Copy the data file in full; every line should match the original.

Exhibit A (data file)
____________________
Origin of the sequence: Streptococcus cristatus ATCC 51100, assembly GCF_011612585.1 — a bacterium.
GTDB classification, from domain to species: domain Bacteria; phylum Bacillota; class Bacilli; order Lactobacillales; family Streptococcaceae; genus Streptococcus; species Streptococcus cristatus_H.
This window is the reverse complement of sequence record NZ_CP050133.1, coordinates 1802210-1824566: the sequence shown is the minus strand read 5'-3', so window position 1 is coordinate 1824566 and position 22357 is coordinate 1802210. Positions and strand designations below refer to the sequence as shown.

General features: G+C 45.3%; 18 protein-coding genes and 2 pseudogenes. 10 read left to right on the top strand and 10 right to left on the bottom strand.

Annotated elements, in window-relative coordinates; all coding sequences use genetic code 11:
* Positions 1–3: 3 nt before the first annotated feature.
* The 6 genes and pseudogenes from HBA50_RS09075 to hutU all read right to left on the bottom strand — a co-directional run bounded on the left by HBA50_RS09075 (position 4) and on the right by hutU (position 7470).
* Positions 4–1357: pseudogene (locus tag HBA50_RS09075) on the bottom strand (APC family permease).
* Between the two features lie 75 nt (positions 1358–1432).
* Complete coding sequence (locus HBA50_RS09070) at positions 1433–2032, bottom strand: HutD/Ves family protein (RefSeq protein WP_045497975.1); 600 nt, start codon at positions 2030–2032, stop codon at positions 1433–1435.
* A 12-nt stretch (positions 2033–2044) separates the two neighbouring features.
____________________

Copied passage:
Origin of the sequence: Streptococcus cristatus ATCC 51100, assembly GCF_011612585.1 — a bacterium.
GTDB classification, from domain to species: domain Bacteria; phylum Bacillota; class Bacilli; order Lactobacillales; family Streptococcaceae; genus Streptococcus; species Streptococcus cristatus_H.
This window is the reverse complement of sequence record NZ_CP050133.1, coordinates 1802210-1824566: the sequence shown is the minus strand read 5'-3', so window position 1 is coordinate 1824566 and position 22357 is coordinate 1802210. Positions and strand designations below refer to the sequence as shown.

General features: G+C 45.3%; 18 protein-coding genes and 2 pseudogenes. 10 read left to right on the top strand and 10 right to left on the bottom strand.

Annotated elements, in window-relative coordinates; all coding sequences use genetic code 11:
* Positions 1–3: 3 nt before the first annotated feature.
* The 6 genes and pseudogenes from HBA50_RS09075 to hutU all read right to left on the bottom strand — a co-directional run bounded on the left by HBA50_RS09075 (position 4) and on the right by hutU (position 7470).
* Positions 4–1357: pseudogene (locus tag HBA50_RS09075) on the bottom strand (APC family permease).
* Between the two features lie 75 nt (positions 1358–1432).
* Complete coding sequence (locus HBA50_RS09070) at positions 1433–2032, bottom strand: HutD/Ves family protein (RefSeq protein WP_045497975.1); 600 nt, start codon at positions 2030–2032, stop codon at positions 1433–1435.
* A 12-nt stretch (positions 2033–2044) separates the two neighbouring features.